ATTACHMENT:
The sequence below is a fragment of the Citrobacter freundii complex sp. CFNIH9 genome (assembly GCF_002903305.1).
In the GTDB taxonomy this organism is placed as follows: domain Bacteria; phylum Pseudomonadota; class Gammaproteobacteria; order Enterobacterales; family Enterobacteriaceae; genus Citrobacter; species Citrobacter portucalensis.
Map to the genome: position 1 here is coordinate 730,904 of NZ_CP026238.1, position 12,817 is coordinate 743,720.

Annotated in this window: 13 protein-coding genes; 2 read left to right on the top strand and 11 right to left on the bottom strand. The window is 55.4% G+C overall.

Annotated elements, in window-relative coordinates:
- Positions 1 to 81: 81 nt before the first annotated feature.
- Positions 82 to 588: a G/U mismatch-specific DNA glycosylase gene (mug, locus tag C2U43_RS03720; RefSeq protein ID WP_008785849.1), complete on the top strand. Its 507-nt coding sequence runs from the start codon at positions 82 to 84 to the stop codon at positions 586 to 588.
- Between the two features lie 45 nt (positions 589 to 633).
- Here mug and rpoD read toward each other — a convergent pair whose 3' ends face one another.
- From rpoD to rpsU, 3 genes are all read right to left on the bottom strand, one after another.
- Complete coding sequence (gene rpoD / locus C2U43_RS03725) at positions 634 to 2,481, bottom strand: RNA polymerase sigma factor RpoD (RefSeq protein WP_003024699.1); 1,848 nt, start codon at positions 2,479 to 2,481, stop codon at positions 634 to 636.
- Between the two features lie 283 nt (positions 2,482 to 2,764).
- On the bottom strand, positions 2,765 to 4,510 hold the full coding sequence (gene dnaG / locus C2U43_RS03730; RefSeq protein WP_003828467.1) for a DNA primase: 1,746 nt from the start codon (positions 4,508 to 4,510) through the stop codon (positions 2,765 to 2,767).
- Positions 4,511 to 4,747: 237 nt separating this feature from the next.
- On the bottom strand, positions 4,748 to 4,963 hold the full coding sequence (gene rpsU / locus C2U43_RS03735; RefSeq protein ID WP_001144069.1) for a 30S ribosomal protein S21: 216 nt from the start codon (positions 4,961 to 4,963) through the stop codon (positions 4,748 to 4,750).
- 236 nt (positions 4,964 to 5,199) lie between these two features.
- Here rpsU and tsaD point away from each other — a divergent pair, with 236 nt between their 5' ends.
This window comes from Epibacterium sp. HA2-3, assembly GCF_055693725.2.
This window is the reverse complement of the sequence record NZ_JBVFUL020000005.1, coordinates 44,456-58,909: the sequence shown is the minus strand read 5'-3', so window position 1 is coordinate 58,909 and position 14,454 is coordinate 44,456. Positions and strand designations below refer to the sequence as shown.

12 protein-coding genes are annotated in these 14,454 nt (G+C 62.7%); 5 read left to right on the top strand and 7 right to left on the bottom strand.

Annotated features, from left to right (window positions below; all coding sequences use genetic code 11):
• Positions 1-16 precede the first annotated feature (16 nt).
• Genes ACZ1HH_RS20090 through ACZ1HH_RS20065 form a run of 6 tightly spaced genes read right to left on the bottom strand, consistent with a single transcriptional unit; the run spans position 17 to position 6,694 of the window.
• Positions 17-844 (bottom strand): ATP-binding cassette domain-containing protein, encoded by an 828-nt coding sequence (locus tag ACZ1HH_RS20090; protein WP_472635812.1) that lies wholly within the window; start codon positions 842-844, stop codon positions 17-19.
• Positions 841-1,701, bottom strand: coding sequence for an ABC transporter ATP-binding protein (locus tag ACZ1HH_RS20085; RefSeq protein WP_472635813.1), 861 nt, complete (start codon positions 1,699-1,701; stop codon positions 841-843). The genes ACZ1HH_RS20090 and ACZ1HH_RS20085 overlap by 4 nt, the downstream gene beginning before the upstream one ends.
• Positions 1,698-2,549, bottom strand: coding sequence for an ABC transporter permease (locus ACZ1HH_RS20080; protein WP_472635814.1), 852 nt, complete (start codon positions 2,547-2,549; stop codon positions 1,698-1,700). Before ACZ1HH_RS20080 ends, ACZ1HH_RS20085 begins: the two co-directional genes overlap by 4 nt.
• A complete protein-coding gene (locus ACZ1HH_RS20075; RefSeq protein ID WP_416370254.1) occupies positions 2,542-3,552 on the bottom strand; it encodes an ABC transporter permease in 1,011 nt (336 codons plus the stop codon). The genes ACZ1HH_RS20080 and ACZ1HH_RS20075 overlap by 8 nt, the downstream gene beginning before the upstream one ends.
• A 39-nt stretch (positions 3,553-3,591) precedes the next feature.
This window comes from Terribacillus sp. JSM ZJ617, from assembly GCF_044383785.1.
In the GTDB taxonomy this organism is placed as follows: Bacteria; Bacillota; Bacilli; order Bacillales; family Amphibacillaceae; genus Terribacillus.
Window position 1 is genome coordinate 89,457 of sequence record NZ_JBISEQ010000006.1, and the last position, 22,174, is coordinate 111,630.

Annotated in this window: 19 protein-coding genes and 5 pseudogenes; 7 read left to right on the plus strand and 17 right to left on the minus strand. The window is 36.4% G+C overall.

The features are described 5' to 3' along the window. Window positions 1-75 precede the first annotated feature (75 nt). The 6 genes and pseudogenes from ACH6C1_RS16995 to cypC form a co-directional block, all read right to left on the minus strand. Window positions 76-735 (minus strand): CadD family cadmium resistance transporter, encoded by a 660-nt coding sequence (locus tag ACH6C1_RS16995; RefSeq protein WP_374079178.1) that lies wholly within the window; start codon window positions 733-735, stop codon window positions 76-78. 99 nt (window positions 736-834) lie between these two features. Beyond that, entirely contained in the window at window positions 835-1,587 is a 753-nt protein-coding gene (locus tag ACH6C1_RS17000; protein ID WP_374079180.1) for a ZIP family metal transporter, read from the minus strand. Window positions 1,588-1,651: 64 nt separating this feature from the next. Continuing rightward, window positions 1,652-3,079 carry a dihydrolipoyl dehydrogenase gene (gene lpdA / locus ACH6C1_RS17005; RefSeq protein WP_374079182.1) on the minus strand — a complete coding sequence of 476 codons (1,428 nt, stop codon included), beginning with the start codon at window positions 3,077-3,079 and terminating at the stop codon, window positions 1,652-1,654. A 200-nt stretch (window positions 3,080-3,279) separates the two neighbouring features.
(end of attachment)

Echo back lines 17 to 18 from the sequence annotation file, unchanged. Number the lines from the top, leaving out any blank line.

- Here rpsU and tsaD point away from each other — a divergent pair, with 236 nt between their 5' ends.
This window comes from Epibacterium sp. HA2-3, assembly GCF_055693725.2.